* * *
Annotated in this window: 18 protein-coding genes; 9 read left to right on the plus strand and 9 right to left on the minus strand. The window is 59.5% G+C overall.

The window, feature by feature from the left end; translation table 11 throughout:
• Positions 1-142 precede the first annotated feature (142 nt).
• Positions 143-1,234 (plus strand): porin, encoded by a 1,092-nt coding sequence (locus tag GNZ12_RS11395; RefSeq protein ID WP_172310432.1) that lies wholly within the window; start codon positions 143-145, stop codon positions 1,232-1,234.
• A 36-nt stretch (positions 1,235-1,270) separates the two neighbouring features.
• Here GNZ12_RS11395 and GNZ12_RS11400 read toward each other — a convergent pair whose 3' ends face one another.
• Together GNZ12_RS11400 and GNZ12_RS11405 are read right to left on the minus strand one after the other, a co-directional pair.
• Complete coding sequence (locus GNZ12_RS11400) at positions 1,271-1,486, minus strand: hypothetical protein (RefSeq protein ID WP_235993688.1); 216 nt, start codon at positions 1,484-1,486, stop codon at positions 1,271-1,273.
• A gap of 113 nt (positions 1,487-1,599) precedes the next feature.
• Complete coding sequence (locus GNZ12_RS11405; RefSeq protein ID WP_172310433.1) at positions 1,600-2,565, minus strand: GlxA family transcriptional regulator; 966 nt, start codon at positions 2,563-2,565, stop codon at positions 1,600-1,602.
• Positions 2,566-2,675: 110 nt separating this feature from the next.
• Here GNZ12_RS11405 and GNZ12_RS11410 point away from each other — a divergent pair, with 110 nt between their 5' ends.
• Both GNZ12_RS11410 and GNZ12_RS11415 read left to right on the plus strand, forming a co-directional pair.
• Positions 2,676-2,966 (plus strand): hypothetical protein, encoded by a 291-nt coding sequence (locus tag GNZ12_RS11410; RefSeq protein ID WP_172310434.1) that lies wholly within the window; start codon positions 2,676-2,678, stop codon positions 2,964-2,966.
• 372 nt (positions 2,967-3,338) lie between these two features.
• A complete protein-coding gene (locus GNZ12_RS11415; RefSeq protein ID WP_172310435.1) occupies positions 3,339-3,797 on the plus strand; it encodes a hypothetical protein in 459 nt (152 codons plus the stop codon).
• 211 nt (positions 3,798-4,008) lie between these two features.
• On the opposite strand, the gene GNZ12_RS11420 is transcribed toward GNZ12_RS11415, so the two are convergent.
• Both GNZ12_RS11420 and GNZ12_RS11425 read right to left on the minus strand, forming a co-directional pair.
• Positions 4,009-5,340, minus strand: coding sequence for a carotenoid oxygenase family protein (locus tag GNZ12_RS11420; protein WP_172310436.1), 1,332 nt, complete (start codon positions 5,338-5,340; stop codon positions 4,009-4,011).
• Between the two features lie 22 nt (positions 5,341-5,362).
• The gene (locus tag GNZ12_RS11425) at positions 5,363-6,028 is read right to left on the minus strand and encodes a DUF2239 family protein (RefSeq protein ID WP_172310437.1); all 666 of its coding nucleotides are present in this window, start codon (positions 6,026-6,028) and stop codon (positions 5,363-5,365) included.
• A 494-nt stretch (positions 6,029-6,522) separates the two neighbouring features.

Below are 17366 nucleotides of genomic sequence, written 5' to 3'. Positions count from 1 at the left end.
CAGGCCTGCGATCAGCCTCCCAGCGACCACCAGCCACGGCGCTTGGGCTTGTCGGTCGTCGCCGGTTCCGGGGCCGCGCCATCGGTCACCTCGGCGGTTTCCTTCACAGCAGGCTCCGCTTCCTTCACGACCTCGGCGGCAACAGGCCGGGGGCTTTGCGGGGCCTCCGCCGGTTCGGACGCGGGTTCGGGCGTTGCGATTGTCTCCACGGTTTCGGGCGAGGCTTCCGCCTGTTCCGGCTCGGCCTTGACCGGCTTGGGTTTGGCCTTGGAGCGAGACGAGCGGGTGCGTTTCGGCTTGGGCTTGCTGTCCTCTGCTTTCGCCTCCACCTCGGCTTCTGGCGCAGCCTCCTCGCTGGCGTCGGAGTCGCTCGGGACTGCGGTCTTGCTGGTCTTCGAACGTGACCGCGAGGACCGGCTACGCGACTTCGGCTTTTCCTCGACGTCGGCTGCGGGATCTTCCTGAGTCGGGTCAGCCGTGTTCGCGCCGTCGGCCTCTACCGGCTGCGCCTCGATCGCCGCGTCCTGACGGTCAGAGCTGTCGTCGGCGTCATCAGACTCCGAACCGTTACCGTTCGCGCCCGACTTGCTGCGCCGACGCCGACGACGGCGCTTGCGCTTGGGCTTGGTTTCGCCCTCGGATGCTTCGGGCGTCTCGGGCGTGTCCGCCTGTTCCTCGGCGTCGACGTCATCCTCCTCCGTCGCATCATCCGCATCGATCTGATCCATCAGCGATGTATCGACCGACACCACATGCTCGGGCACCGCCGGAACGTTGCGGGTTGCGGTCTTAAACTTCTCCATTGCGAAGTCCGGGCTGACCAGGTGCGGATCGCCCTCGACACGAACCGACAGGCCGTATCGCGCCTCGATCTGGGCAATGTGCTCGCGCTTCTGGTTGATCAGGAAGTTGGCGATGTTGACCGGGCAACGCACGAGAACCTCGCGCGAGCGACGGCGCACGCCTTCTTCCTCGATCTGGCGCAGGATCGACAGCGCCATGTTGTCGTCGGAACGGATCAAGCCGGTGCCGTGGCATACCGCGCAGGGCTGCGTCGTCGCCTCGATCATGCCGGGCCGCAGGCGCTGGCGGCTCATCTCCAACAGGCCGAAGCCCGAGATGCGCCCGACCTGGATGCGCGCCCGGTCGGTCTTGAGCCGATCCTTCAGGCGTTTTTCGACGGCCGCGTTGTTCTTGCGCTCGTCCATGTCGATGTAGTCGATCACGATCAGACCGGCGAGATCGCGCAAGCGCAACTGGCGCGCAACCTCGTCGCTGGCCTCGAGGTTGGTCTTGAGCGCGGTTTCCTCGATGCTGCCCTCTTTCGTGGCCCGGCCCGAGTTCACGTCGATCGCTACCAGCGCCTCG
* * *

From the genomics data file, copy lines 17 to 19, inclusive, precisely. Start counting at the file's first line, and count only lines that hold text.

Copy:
• 211 nt (positions 3,798-4,008) lie between these two features.
• On the opposite strand, the gene GNZ12_RS11420 is transcribed toward GNZ12_RS11415, so the two are convergent.
• Both GNZ12_RS11420 and GNZ12_RS11425 read right to left on the minus strand, forming a co-directional pair.